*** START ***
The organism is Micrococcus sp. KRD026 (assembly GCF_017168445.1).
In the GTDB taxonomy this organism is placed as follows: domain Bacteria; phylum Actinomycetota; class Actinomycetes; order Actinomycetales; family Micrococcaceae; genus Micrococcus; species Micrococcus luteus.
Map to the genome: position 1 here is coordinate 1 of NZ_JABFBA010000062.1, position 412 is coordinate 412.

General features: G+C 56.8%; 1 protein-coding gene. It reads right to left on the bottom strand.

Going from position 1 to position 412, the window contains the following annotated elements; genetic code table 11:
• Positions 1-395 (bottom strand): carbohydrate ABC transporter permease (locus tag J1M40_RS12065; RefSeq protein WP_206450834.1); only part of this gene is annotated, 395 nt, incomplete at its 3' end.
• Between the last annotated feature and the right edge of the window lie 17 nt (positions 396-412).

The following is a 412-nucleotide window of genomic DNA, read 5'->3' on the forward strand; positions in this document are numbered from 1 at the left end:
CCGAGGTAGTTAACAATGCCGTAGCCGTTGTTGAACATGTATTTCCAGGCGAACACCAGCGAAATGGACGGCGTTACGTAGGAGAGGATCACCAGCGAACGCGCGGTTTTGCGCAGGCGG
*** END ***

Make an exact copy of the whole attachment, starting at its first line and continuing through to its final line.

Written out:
The organism is Micrococcus sp. KRD026 (assembly GCF_017168445.1).
In the GTDB taxonomy this organism is placed as follows: domain Bacteria; phylum Actinomycetota; class Actinomycetes; order Actinomycetales; family Micrococcaceae; genus Micrococcus; species Micrococcus luteus.
Map to the genome: position 1 here is coordinate 1 of NZ_JABFBA010000062.1, position 412 is coordinate 412.

General features: G+C 56.8%; 1 protein-coding gene. It reads right to left on the bottom strand.

Going from position 1 to position 412, the window contains the following annotated elements; genetic code table 11:
• Positions 1-395 (bottom strand): carbohydrate ABC transporter permease (locus tag J1M40_RS12065; RefSeq protein WP_206450834.1); only part of this gene is annotated, 395 nt, incomplete at its 3' end.
• Between the last annotated feature and the right edge of the window lie 17 nt (positions 396-412).

The following is a 412-nucleotide window of genomic DNA, read 5'->3' on the forward strand; positions in this document are numbered from 1 at the left end:
CCGAGGTAGTTAACAATGCCGTAGCCGTTGTTGAACATGTATTTCCAGGCGAACACCAGCGAAATGGACGGCGTTACGTAGGAGAGGATCACCAGCGAACGCGCGGTTTTGCGCAGGCGG